Wednesday, November 17, 2010

Letters to Eva, Part I

 Letters from my grandmother to her cousin.  Grandma and her husband were running the farm that her parents had owned for years south of Portland (now the grass seed capitol of the world).  Her cousin, Eva, was living on the coast of Oregon with her daughter Ruth, who grew up to be a distinguished Oregon artist/painter.  My mother's small family had relocated to the country from Portland about a year before this letter was written.  My mom stayed in the small community of Hubbard from age of 10 through high school.

Sunday Oct. 22, 1939
Dearest Eva-
       Maybe if I get a letter started, I might finish it. I have tried for days to get caught up and do a few little extra things but so far I haven't caught my breath yet. The combination of playing around in Portland for two weekends and extra things to break in my time during the past week, have shown that I need a week of at least 9 days. Suppose you are laughing and wonder what I find to do. Monday is too far back to remember but I know I had a huge ironing from Monday's washing and I didn't even start it until afternoon. For one thing, I had to go to Monitor for Art and that broke the morning nicely. The afternoon was broken by having to take Carolyn to Woodburn at 3:30 for her music lesson. Wednesday morning, it was real wet (too wet for Art to plow) so he wanted to know if I wanted to look for mushrooms. Alright, I rigged out and we went where he, Ruth and Carolyn had gotten the others. In an hour's picking time, we had filled 2 buckets and a shopping bag and wished we had something else to fill. I had the idea then that I would call Jeannette and proposition her to use her pressure cooker. That afternoon I had to go to Woman's Club so good-bye to that day. In the evening I called Jeannette and she was glad to know we had mushrooms. She works Mon. Wed. and Fridays in Meier and Franks and is home other days.
Then comes Thursday and I leave about 9A.M. with mushrooms, jars, knife and such and takes myself to Jeannette's. Only having 8 empty pints, that was all I could fill. She filled the same amount, we and her husband had them for lunch and they again had some for dinner. The remaining ones, she took to the 2 Cramer cousins in Portland. If we had had jars for all, we could have canned at least 25 pints.  I left there in time to pick Carolyn up after school. On the way home, I had the inspiration to stop and get some grapes for juice. I picked a bucket full for 25 cents. Jeannette had given me some fall pears and quinces so I came home well supplied. Getting the grapes had delayed me so Carolyn was halfway home before I overtook her. When I did arrive, I fixed 4 quarts of juice the easy way before dinner. I cooked the rest after dinner and let them drip there in a sack all night. Then I bottled the juice in the A.M. I probably should have gotten more.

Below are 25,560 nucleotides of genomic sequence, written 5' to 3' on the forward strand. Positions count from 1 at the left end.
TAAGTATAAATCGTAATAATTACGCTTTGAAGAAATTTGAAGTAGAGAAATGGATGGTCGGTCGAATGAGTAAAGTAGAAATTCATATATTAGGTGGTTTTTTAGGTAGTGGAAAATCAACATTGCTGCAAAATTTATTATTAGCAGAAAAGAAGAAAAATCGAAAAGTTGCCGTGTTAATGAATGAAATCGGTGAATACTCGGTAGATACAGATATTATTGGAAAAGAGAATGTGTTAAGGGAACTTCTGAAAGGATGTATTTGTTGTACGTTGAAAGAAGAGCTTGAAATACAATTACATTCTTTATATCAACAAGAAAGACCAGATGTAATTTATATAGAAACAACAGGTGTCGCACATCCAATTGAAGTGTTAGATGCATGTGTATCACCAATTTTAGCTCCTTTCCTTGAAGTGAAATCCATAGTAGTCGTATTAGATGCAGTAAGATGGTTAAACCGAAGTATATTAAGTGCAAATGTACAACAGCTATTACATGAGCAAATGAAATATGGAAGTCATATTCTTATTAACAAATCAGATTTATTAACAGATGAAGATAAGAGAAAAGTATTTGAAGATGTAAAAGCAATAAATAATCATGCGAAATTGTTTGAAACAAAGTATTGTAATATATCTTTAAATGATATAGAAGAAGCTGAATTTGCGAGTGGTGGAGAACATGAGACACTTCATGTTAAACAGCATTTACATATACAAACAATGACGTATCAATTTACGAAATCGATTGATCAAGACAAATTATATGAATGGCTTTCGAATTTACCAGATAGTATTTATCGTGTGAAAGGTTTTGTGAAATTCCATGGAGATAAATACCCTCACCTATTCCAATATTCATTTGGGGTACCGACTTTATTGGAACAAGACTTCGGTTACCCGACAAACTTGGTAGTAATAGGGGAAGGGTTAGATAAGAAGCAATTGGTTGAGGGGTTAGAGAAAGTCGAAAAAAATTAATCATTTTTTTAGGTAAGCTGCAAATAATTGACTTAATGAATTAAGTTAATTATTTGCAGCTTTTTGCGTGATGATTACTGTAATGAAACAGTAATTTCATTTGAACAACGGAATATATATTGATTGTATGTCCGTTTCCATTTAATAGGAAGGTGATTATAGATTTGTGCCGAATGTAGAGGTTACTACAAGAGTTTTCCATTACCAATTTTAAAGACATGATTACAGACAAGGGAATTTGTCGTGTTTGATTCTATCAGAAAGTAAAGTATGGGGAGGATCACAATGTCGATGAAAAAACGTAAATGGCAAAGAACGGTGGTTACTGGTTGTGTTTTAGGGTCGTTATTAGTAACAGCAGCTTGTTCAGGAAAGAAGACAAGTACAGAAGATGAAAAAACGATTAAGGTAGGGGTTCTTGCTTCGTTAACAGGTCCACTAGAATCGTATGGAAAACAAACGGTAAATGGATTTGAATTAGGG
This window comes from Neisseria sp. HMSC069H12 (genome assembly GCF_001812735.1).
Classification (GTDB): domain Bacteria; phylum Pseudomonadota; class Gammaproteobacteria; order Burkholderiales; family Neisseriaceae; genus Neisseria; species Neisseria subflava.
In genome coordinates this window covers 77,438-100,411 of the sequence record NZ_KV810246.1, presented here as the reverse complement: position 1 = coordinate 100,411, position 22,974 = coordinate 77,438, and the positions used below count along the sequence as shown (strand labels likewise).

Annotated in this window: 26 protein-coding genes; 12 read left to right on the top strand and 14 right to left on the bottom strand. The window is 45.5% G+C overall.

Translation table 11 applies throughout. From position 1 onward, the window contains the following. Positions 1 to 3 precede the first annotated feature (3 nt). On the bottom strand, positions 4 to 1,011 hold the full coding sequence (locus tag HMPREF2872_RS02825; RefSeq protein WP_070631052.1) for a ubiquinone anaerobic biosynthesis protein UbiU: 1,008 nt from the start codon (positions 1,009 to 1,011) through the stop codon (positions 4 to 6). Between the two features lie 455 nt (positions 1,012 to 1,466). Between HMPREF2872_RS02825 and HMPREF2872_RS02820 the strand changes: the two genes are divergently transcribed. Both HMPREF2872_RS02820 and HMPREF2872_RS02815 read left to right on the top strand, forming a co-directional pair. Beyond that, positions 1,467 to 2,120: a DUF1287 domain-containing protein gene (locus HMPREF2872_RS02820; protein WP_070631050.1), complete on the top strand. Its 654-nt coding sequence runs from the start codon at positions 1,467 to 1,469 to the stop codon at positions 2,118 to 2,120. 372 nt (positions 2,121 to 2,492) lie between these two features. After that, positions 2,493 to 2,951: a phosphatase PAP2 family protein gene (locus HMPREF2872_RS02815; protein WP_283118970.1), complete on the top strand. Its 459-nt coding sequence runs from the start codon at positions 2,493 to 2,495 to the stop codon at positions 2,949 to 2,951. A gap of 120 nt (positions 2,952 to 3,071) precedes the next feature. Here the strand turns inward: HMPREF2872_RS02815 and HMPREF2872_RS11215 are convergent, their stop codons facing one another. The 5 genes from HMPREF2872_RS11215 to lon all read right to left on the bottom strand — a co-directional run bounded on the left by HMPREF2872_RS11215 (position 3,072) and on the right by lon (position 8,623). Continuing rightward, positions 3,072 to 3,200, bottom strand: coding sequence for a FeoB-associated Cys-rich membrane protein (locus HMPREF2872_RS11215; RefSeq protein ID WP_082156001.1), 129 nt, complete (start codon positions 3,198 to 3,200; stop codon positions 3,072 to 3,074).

Art has been plowing with the tractor all week except Wed. A.M. when we got the mushrooms. He decided last night he would work today (Sun) because it is such grand weather and he is afraid it will rain soon. We planned to pick up walnuts first. While we were there picking them up, here drives Bessie, Harold and Lillian Gilbert. They hadn't been here for yeaers and they had passed our house, not knowing it and were turning around in front of the barn yard gate to go up the rode towards Woodburn to look for our place. even Harold didn't recognize or notice the old farmhouse or barn or anything to know where he was. Isn't that goofy? If we hadn't been out there, they were going on to Broadacres to look for us. They were on their way to Eugene to see Paul.  Lillian took some black walnuts and chick weed. They were here about an hour, Harold, Art and I went over in our woods so Harold could see where he had played as a boy. He picked some mushrooms, mostly specimens to study. Even tasted some raw! After they went their way, we resumed our walnuts. after that it was nearing noon and hardly worthwhile for Art to start the tractor and come in so soon so we ate a hand out sandwich and anything else in reach.

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